It is an object of the present invention to provide a safety apparatus for use in connection with motor driven machine tools, such as engine lathes. More particularly, it is an object of the invention to provide a safety apparatus which is uniquely designed to be used with specialty lathes of the character which functions to dress the brake shoe and brake pad engaging surfaces of automobile brake drums and rotors.
Another object of the invention is to provide a safety apparatus of the aforementioned character which meets applicable Federal and California safety regulations and can be quickly and easily attached to conventional brake drum/disc dressing lathes without the necessity of substantially modifying the lathe.
Another object of the invention is to provide a safety guard as described in the preceding paragraphs which is easy to use, does not interfere with the normal machining processes and yet fully protects the operator from accidentally contacting the rotating work pieces during the dressing operation.
Another object of the invention is to provide a safety apparatus which includes a safety guard for enclosing the rotating spindle of a brake drum dressing lathe and the work piece mounted thereon and further includes novel safety switch means which prevent energization of the motor of the lathe by the factory installed "on-off switch of the machine so long as the safety guard is in a raised position.
Another object of the invention is to provide a safety apparatus as described in the preceding paragraph in which set-up operations can be accomplished when the safety guard is raised only through use of a specially interconnected foot switch which permits controlled, intermittent energization the lathe motor by the operator.
Another object of the invention is to provide a safety apparatus as described herein in which the work can be observed by the operator during the dressing operation, but one in which the motor of the lathe is automatically de-energized by a strategically positioned interlock switch if the safety guard of the apparatus is raised.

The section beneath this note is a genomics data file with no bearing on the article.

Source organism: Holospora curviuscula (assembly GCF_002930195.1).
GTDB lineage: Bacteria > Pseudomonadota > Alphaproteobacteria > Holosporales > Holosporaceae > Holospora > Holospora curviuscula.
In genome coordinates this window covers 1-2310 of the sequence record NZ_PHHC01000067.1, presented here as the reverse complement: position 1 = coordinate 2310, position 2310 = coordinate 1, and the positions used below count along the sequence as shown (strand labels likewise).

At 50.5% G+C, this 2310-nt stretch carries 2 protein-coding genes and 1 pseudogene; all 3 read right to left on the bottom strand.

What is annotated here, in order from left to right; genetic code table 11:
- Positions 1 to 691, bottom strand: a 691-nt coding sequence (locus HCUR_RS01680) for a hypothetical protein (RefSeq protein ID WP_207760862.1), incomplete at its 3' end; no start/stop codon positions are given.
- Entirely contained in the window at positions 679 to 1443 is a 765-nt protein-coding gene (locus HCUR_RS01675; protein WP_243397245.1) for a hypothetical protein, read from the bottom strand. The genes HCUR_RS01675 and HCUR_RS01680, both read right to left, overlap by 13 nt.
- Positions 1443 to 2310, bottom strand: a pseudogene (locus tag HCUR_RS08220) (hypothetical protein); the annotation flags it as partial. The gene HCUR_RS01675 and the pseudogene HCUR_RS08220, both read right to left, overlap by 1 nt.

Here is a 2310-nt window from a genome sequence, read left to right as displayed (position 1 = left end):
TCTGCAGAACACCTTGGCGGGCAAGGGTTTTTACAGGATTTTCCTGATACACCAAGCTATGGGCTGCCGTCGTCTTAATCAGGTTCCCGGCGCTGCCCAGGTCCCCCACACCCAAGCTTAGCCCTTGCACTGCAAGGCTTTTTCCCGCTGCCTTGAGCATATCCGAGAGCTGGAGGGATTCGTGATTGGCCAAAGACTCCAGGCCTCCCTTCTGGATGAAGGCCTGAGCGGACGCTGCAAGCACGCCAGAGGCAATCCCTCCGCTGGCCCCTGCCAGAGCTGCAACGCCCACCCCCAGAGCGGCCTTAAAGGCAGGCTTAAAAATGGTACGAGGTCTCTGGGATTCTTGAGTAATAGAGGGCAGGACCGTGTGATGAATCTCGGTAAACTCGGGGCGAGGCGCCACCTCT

Another object of the invention is to provide a safety apparatus of the character described in the preceding paragraphs in which both the foot switch and the interlock switch are operated by 24 volt direct current thereby avoiding potentially lethal shocks to the operator during operation of the control means.
Another object of the invention is to provide a safety apparatus of the class described which is of simple design and one which can be manufactured, installed and maintained relatively inexpensively.
FIG. 1 is a generally perspective view of one form of the safety guard apparatus of the invention which is usable with conventional brake drum dressing lathes.
FIG. 2 is a fragmentary, generally perspective view demonstrating the manner of attachment of the guard portion of the apparatus to the supporting frame of the specialty lathe.
FIGS. 3 and 3A, when considered together, comprise a side-elevational view of the safety guard apparatus of the invention as it appears when interconnected with a specialty lathe such as a brake drum lathe, the safety guard being disposed in an upraised position.
FIG. 4 is a greatly enlarged, fragmentary view of the portion of the apparatus identified in FIG. 3A by the numeral 4.
FIG. 5 is a side-elevational view similar to FIGS. 3 and 3A but showing the safety guard apparatus of the invention in its lowered position over the rotating work piece which is interconnected with the spindle of the brake drum lathe.
FIG. 6 is a cross-sectional view taken along lines 6--6 of FIG. 5.
FIG. 7 is a greatly enlarged, cross-sectional view taken along lines 7--7 of FIG. 6.
FIG. 8 is a greatly enlarged, cross-sectional view taken along lines 8--8 of FIG. 6.
FIG. 9 is a fragmentary, side-elevational view similar to FIG. 4, but showing the components of the supporting frame of the apparatus in the lowered, switch engaging position.
FIG. 10 is a cross-sectional view taken along lines 10--10 of FIG. 9.
FIG. 11 is a view taken along lines 11--11 of FIG. 5.
FIG. 12 is a greatly enlarged cross-sectional view taken along lines 12--12 of FIG. 11.